Daily Marijuana Use in Teens Linked to Lower High School Graduation Rate

Teens under age 17 who use marijuana every day are 60 percent less likely to graduate from high school, compared with their peers who have never used the drug, a new study finds.

Teen marijuana users are 18 times more likely to become dependent on the drug, seven times more likely to attempt suicide, and eight times more likely to use other illicit drugs later in life, the researchers report in The Lancet Psychiatry.

The researchers analyzed date from three previous studies that included almost 4,000 participants, according to CNN. The teens in the study were followed until they were 30. The more frequently teens used marijuana, the greater the risks of the drug, the study found.

“The results provide very strong evidence for a more direct relationship between adolescence cannabis use and later harm,” said lead author Edmund Silins with the National Drug and Alcohol Research Centre at the University of New South Wales, Australia. “The findings are particularly timely given the growing movement to decriminalize or legalize cannabis because this has raised the possibility the drug might become more accessible to young people.”

“Our results provide strong evidence that the prevention or delay of cannabis use is likely to have broad health and social benefits,” Silins noted in a news release. “Efforts to reform cannabis legislation should be carefully assessed to ensure they reduce adolescent cannabis use and prevent potentially adverse effects on adolescent development.”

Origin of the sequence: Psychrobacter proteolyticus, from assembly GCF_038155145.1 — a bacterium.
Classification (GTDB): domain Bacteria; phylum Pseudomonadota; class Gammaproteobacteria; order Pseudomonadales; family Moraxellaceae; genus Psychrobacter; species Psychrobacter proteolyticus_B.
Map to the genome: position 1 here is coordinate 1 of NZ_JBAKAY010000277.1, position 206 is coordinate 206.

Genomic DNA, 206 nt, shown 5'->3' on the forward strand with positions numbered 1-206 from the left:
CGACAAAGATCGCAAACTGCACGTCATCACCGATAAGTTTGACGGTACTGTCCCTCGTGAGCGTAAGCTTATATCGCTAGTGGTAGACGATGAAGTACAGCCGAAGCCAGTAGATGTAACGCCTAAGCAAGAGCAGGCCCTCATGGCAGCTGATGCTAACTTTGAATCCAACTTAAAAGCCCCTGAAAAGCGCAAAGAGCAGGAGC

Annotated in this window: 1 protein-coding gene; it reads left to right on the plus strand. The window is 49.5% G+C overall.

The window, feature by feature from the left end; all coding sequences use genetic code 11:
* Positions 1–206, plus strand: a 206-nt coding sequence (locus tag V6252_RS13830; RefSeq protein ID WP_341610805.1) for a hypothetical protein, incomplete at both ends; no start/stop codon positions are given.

An estimated 6.5 percent of high school seniors use marijuana daily or almost daily, according to the 2013 Monitoring the Future survey. The annual study looks at behaviors and attitudes of teens in eighth, 10th and 12th grades.

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    Michael Manry

    November 5, 2017 at 8:19 PM

    I have a 13 year old,he lives with his mother he started smoking marijuana and she can’t do anything with him he is out of control and violent so she is sending him to me next week I want him to get help soon as I get him in my care.
    I have to find a way to straighten him out before I lose my son to death or prison
    I’m worried about him.
    My number is (228)243-0317 (cell)
    Please contact me
    Thank you…

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    Mary Sholtis

    September 11, 2014 at 12:39 PM

    I personally can attest to the validity of this research. My child was addicted to weed long before i was aware that addiction could occur. An honor student became a drop out, suicidal, and in need of intensive inpatient help in order to proceed with life in a successful manner. We found our child help, and others can too. There is HOPE. EDUCATE the masses please, marijuana can be VERY harmful to our teens.

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    Mary Sholtis

    September 11, 2014 at 12:35 PM

    17

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    Dave Finch

    September 11, 2014 at 12:32 PM

    Psychologists call cannabis the great demotivator. The voters of Colorado and Washington have been reckless in the way they have legalized marijuana distribution. And the state and local governments have worsened the problem by taxing sales so heavily the black market continues to compete with the legal retailers. Ergo, kids are taught pot is okay and the small time dealers are still there to keep them supplied.

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